By school sector, a higher percentage of public school students than of private school students reported being bullied and being subjects of selected bullying problems at school in 2011. Twenty-eight percent of public school students reported being bullied at school, compared with 21 percent of private school students. Higher percentages of public school students than of private school students also reported that they were made fun of, called names, or insulted (18 vs. 14 percent), were the subject of rumors (19 vs. 13 percent), were threatened with harm (5 vs. 2 percent), and were pushed, shoved, tripped, or spit on (8 vs. 5 percent). Additionally, there were differences by urbanicity: a lower percentage of students in urban areas (25 percent) reported being bullied at school than students in suburban and rural areas in 2011 (29 and 30 percent, respectively).

The School Crime Supplement asked students ages 12–18 who reported being bullied at school to indicate the location at which they had been victimized. In 2011, of students who reported being bullied, about 46 percent of students reported that the bullying occurred in the hallway or stairwell at school during the school year (figure 11.2 and table 11.2). In addition, 33 percent reported being bullied inside the classroom, and 22 percent reported being bullied outside on school grounds. Eleven percent reported being bullied in the bathroom or locker room, 9 percent reported being bullied in the cafeteria, 7 percent reported being bullied on the school bus, and 2 percent reported being bullied somewhere else in school. For the most part, the percentages of students who reported being bullied in various locations did not differ by student or school characteristics.

In 2011, approximately 9 percent of students ages 12– 18 reported being cyber-bullied anywhere during the school year (figure 11.3 and table 11.3). Four percent of students reported that another student had posted hurtful information on the Internet and 4 percent reported being subject to harassing text messages. Three percent of students reported being subject to harassing instant messages, 2 percent reported being subject to harassing e-mails, and 1 percent each reported having their private information purposefully shared on the Internet, being harassed while gaming, and being excluded online.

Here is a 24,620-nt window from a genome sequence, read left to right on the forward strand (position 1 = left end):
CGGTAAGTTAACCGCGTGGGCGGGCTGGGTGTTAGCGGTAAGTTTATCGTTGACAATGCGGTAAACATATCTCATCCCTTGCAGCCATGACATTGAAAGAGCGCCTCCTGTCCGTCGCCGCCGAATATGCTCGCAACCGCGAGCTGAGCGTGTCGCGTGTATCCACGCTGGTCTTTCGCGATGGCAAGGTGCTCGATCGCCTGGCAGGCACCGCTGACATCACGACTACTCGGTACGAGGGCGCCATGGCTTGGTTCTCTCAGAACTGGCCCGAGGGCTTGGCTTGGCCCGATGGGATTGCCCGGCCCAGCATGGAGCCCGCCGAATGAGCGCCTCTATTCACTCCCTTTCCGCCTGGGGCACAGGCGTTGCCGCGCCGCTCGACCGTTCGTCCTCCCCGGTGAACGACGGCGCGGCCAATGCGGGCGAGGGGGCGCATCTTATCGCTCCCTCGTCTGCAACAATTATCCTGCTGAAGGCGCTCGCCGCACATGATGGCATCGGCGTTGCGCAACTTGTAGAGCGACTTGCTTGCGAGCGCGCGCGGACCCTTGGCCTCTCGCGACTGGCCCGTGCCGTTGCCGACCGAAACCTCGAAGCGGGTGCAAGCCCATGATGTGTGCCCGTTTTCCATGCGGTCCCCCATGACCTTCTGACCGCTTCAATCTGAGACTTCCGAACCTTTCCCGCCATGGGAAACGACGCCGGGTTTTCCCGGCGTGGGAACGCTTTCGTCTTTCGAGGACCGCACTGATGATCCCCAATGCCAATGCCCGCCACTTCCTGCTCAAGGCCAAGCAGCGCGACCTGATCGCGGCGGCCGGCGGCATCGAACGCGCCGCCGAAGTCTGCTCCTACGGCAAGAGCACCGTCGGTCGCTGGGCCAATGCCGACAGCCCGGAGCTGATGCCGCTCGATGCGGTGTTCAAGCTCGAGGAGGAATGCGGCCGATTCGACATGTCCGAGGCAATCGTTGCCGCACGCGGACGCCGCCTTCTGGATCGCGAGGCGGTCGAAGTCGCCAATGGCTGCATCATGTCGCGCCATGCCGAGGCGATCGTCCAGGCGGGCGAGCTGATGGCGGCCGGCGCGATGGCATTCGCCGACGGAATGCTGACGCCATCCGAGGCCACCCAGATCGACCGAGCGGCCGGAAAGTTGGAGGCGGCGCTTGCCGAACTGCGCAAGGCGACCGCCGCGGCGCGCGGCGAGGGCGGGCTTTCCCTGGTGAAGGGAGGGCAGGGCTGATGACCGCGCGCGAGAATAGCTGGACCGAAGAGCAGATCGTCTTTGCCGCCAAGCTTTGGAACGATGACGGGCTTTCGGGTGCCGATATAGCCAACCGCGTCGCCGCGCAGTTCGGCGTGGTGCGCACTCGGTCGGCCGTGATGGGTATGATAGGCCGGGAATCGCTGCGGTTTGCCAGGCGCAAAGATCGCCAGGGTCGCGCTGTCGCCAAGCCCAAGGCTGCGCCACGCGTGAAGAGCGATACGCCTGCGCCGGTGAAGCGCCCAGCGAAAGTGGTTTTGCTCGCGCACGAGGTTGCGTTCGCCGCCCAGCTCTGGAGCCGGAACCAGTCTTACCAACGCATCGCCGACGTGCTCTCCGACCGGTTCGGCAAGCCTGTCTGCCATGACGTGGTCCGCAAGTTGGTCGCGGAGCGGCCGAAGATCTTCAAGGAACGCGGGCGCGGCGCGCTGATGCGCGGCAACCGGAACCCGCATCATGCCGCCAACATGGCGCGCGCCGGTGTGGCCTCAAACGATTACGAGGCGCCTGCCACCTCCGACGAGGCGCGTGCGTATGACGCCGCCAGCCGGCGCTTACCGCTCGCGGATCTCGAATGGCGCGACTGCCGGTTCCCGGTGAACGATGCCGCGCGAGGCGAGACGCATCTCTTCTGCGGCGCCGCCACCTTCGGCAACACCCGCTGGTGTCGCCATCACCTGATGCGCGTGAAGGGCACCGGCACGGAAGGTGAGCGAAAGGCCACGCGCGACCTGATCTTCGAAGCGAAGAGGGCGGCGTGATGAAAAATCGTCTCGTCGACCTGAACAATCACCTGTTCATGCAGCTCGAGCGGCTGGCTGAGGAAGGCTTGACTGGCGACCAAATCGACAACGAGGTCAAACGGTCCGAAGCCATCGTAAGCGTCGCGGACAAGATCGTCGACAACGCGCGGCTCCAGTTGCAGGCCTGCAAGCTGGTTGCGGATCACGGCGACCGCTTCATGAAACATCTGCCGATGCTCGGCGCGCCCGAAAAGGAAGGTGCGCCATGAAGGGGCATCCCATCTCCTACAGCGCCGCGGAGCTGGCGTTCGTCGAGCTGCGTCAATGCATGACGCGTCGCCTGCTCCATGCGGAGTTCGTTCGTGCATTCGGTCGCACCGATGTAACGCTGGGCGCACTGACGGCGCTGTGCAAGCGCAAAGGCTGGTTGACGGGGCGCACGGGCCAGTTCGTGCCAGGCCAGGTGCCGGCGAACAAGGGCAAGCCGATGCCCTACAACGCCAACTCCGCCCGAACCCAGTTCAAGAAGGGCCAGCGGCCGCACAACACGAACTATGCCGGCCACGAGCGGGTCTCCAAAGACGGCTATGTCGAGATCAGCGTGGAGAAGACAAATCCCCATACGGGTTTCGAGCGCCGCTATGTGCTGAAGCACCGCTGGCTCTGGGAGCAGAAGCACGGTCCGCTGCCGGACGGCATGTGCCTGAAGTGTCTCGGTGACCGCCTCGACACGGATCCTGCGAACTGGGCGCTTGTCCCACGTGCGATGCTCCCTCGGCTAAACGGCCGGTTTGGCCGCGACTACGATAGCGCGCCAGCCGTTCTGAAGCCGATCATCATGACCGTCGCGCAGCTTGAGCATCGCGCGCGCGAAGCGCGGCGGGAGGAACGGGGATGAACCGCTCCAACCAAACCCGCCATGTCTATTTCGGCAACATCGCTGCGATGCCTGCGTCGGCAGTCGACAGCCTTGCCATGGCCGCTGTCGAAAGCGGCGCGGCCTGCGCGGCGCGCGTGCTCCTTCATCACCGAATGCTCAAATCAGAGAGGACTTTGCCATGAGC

With the exception of being the subject of harassment while gaming and being excluded online, female students ages 12–18 reported being the victims of all other types of cyber-bullying problems at higher percentages than males in 2011. For example, 6 percent of females versus 2 percent of males reported that another student posted hurtful information about them on the Internet, and the same percentages of females and males, respectively, reported being the subject of harassing text messages. However, 3 percent of male students reported being harassed while gaming, compared with less than one-half of 1 percent of female students.

There were also some differences in the prevalence of students reporting cyber-bullying anywhere during the school year by students' race/ethnicity, grade level, and urbanicity. The percentage of students who reported being cyber-bullied was higher for White students (11 percent) than for Hispanic (8 percent) or Black (7 percent) students. A higher percentage of students in 10th grade (12 percent) reported being cyber-bullied than of students in 6th, 7th, 8th, 9th, and 12th grade (between 6 and 9 percent each). Also, the percentage of students in urban areas reporting cyber-bullying overall was lower than students in suburban areas (7 and 10 percent, respectively).